I definitely see a moat around the business. For starters, the company has, by far, the largest installed base of users. It has nailed down many of the best locations and parking spots in its existing markets. These things alone create a barrier to entry.

Technology is also a huge plus. The data it collects from users is very valuable and leads to management having the right cars in the right places in order to properly play the demand for a given area, thus increasing revenue per vehicle per day. The data also helps in pricing and creating new products or ideas.

What comes with all of this is a lead in mindshare, user experience, and thus branding. The company calls its members "Zipsters." If its members actually begin calling themselves that, it would mark, as far as I know, only the second company to have its users refer to themselves by the company name. (And, Fools, I hope you know the first.)

Un-zipped?
The perfect company would be able to grow indefinitely without pesky competitors attempting to steal market share and erode margins. As you know, there is no perfect company. Hertz, Enterprise, and U-Haul already have branded car-sharing services. The aforementioned big automakers are a threat to jump in at any time.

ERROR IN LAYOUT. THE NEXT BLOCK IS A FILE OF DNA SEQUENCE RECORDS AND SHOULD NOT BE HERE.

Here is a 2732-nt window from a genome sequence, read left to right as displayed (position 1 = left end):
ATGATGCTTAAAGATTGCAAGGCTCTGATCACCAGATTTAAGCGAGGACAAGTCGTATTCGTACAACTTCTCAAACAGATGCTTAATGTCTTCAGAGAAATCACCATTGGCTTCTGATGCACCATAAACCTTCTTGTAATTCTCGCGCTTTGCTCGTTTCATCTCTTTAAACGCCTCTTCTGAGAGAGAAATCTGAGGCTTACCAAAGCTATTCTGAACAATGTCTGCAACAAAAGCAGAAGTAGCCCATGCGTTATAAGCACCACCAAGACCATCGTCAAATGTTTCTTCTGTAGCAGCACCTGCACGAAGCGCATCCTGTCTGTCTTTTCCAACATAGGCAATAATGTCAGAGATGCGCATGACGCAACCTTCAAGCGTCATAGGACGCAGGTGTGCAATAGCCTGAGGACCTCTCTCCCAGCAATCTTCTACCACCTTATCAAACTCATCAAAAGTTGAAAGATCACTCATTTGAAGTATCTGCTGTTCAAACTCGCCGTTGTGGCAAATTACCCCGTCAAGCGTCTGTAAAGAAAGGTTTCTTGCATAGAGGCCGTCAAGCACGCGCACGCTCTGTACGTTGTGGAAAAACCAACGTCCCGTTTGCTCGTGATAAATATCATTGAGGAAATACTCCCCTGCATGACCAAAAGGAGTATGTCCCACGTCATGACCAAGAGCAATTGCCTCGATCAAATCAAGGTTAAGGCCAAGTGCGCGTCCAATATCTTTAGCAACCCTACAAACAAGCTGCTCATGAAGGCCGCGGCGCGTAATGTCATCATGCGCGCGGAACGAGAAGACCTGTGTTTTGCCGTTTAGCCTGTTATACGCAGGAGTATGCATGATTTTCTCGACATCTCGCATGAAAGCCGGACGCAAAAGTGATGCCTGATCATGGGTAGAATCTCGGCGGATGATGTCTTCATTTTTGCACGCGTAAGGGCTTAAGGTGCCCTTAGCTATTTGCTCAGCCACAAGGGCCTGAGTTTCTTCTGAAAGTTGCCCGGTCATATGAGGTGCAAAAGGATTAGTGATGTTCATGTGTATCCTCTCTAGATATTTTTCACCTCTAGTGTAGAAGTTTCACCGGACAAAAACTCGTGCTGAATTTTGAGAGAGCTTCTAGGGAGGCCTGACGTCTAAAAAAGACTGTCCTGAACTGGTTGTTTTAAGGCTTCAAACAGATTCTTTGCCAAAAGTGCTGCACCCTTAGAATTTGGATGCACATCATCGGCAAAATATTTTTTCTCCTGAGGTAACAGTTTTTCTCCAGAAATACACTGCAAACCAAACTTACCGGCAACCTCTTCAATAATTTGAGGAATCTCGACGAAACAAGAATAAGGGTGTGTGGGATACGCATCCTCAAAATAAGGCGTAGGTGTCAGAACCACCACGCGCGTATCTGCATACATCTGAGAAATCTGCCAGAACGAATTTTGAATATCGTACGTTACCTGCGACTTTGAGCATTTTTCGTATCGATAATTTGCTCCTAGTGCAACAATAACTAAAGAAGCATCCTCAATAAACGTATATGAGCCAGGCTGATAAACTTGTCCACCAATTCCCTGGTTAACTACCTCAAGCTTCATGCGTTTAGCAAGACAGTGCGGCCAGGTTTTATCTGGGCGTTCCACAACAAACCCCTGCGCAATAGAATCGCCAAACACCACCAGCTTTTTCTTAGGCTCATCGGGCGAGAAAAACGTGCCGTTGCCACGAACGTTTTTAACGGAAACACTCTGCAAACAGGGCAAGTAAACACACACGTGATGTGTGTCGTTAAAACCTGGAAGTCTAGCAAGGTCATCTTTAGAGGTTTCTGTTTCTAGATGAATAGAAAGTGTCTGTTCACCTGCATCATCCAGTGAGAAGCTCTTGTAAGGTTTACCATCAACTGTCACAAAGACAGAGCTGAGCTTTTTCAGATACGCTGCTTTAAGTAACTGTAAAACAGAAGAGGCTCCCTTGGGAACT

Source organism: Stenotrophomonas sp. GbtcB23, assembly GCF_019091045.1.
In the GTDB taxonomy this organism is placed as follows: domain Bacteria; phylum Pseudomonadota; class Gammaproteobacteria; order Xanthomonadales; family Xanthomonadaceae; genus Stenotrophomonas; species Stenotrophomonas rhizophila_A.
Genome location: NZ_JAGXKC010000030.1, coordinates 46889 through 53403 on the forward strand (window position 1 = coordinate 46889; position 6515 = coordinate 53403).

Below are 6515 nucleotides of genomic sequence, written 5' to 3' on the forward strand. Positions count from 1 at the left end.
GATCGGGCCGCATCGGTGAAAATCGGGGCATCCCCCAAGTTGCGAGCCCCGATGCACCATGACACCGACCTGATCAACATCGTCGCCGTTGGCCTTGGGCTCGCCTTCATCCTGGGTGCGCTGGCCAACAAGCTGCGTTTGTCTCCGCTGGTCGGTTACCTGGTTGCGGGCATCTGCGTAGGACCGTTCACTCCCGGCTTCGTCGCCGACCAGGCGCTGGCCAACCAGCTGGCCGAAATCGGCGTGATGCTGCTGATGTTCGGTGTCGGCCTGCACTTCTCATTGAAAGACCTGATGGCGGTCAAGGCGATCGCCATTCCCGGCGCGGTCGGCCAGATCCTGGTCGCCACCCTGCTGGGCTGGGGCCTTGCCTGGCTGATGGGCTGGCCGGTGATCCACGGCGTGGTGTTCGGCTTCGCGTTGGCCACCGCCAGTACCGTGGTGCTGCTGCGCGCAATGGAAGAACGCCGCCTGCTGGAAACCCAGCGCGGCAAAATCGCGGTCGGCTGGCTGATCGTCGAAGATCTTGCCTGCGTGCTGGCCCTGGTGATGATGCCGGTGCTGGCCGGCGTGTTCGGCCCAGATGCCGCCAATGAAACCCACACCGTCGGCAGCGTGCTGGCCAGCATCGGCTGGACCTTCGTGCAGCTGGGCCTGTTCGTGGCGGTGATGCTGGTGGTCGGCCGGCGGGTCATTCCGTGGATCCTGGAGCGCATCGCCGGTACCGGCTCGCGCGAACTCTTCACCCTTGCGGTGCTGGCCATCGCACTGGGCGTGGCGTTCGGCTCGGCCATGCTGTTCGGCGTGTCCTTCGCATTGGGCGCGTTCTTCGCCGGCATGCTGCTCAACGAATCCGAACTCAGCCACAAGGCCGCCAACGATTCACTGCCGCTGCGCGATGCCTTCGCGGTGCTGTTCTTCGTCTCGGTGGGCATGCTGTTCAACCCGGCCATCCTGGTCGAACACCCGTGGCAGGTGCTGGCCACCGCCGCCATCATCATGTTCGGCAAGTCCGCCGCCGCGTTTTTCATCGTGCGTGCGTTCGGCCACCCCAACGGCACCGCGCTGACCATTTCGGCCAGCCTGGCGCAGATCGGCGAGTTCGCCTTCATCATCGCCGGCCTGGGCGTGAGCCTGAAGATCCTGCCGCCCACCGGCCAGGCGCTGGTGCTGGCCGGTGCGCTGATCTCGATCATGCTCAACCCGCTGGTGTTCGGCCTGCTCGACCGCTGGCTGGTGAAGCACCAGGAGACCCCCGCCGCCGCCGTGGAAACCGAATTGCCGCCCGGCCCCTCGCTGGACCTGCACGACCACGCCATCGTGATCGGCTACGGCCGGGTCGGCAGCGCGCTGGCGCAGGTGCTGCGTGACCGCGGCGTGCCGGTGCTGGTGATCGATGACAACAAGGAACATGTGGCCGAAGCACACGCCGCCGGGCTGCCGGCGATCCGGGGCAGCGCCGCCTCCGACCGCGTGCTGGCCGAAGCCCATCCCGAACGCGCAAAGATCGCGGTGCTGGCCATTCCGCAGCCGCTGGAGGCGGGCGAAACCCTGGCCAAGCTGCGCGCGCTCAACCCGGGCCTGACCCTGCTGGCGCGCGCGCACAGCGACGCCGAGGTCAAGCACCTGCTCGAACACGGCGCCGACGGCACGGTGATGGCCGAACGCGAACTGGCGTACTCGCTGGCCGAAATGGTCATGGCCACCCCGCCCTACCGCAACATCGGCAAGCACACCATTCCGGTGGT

This is obviously a very capital-intensive business, and these deep-pocketed companies have an advantage and flexibility that Zipcar does not. Still, it's comforting that CEO Scott Griffith says one major rental car competitor is starting to pull back because it's not seeing the business it expected.

What's more, Ford has so far chosen to partner with, rather than compete with, Zipcar by providing vehicles on college campuses.

The next Home Depot
Zipcar showed up on my Next Home Depot screen, which is designed to find negative-free-cash-flow companies with a chance to explode like Home Depot (NYS: HD) did in 1985 -- gaining 1,500% over the next 16 years while exhibiting negative free cash flow all along the way.